Article Text

Download PDFPDF

Inhibition of NKCC1 may be beneficial in sepsis
  1. B Jayaraman
  1. B Jayaraman, Respiratory SpR, Royal Bournemouth Hospital, Bournemouth, UK; Bhagi.jayaraman{at}

Statistics from

Request Permissions

If you wish to reuse any or all of this article please use the link below which will take you to the Copyright Clearance Center’s RightsLink service. You will be able to get a quick price and instant permission to reuse the content in many different ways.

Mortality related to bacteraemic pneumonia remains high, and previous studies have shown that the Na+–K+–Cl cotransporter (NKCC1) may have an important role in causing acute lung injury secondary to compromise of the alveolar-capillary barrier. Under normal physiological conditions, NKCC1 plays a central role in salt transport and volume regulation in epithelial and non-epithelial cells. This study investigated the host response to Klebsiella pneumoniae infection in an experimental model of bacteraemia in congenic mice lacking NKCC1 expression (NKCC1−/−) and control mice (NKCC1+/+).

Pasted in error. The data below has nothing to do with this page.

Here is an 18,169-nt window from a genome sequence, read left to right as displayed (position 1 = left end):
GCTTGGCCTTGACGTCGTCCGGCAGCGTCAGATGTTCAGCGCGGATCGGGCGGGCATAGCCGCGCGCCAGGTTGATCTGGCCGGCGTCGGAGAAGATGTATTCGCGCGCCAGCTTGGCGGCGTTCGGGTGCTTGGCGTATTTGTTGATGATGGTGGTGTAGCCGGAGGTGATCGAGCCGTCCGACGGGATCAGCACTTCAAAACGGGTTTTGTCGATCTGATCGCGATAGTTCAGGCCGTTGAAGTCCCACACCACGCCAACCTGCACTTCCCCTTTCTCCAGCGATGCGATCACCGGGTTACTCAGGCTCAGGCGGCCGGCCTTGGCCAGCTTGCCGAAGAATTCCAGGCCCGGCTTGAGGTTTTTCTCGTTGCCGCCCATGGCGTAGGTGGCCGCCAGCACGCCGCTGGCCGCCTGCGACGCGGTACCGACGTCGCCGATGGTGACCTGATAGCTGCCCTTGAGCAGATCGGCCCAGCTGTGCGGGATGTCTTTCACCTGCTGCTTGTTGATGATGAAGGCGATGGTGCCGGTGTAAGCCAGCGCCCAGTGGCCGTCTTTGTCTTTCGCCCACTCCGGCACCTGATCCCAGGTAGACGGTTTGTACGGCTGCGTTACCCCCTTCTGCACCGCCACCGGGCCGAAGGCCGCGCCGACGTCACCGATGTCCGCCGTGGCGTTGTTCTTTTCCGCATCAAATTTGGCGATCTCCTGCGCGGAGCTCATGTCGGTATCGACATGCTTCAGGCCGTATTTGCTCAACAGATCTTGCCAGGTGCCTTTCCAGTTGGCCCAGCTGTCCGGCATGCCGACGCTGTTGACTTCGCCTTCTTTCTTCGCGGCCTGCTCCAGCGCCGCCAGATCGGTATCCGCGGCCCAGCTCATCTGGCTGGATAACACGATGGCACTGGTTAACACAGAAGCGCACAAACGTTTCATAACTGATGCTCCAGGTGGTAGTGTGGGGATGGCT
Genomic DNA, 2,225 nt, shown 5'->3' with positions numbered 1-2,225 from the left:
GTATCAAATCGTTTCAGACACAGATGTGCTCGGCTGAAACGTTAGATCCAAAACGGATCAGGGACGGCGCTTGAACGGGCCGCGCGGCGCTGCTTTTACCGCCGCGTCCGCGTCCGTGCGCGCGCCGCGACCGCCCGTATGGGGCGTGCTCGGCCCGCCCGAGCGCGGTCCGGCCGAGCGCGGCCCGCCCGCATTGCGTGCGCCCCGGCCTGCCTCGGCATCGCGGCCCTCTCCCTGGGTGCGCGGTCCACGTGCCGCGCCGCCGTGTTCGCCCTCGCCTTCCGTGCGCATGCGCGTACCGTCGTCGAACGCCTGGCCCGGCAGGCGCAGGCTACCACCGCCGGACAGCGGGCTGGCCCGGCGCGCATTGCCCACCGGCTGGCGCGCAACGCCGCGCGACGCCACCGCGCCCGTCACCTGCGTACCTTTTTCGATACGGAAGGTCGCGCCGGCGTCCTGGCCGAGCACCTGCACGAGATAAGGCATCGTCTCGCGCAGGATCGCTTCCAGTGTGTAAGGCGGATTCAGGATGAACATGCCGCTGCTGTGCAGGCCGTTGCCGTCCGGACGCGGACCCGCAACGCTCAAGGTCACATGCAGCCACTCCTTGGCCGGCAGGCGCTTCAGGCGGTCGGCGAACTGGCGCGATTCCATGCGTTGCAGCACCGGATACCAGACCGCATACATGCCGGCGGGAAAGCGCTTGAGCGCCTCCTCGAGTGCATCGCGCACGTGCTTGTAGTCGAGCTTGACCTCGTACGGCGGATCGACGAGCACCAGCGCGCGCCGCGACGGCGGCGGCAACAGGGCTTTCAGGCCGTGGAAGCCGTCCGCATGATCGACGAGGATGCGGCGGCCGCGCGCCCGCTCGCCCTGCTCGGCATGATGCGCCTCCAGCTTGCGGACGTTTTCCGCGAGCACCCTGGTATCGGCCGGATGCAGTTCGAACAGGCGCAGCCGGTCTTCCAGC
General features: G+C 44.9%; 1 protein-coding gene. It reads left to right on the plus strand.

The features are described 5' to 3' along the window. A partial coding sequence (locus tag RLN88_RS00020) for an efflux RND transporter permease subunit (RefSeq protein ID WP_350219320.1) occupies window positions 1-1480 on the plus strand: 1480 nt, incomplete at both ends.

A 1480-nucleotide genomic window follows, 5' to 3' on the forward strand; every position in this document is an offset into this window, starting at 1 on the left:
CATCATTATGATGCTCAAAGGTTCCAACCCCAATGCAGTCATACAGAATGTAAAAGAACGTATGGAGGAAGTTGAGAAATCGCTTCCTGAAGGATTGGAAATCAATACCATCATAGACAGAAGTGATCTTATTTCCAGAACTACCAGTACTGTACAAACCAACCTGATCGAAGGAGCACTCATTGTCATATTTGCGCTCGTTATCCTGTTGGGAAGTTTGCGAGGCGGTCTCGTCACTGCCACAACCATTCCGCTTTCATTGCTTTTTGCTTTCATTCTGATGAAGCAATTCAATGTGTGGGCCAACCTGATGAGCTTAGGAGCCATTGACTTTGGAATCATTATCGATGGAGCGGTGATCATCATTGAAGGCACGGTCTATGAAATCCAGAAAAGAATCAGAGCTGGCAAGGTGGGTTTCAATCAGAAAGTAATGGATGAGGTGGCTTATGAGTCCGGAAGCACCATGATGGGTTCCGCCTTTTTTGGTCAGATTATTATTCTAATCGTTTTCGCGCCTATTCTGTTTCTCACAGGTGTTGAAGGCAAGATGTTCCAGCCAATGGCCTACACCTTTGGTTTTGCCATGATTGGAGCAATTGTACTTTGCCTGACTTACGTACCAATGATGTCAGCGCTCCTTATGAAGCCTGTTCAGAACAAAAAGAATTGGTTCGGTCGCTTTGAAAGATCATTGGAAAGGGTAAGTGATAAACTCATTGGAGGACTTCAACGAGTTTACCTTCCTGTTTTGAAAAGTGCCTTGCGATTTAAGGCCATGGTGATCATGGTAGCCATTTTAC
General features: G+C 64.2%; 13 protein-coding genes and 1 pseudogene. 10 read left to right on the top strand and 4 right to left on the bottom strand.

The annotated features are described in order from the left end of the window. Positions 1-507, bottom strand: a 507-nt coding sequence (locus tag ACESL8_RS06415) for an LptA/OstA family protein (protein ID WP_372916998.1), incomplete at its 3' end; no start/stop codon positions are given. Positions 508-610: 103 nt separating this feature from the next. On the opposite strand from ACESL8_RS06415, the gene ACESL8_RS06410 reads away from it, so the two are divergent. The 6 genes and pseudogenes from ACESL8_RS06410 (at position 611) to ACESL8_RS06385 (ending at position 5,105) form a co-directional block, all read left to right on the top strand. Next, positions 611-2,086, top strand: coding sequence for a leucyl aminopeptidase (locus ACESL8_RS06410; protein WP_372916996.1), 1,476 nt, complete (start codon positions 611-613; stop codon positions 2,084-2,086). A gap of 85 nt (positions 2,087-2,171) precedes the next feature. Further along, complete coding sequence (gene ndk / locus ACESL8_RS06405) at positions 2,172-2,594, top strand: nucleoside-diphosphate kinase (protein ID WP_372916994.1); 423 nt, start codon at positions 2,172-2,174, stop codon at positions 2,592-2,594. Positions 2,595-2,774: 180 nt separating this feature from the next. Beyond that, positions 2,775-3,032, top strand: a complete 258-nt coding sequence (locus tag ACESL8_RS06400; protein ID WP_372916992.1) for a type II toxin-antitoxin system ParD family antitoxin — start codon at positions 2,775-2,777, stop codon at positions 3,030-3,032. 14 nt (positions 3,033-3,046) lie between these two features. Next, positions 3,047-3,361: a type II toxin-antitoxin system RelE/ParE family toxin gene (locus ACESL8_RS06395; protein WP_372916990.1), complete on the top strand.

Mice were infected with K pneumoniae and bronchalveolar lavage fluid (BALF) was analysed 48 h later. NKCC1−/− mice had significantly higher numbers of cells in BALF, in particular increased numbers of neutrophils and interleukin (IL)-10. There was also a 10-fold decrease in bacterial colony forming units (CFUs) in NKCC1−/− mice compared with controls. Hypothermia was also significantly less in NKCC1−/− mice 48 h after infection. Similar changes were noted in a model of acute inflammation after lipopolysaccharide stimulation, with significantly higher neutrophils, macrophages and IL-6 in NKCC1−/− mice. However, these effects were observed primarily in the pneumonic model and not in the peritonitic model.

This study shows that NKCC1 contributes to changes in pulmonary vascular permeability during inflammation, and loss of NKCC1 expression shows a protective effect against hypothermic sepsis and bacteraemia. Inhibitors specific for NKCC1 might provide a novel means of limiting sepsis in individuals with bacterial pneumonia.

Nguyen M, Pace AJ, Koller BH. Mice lacking NKCC1 are protected from development of bacteremia and hypothermic sepsis secondary to bacterial pneumonia. J Exp Med 2007;204:1383–93

View Abstract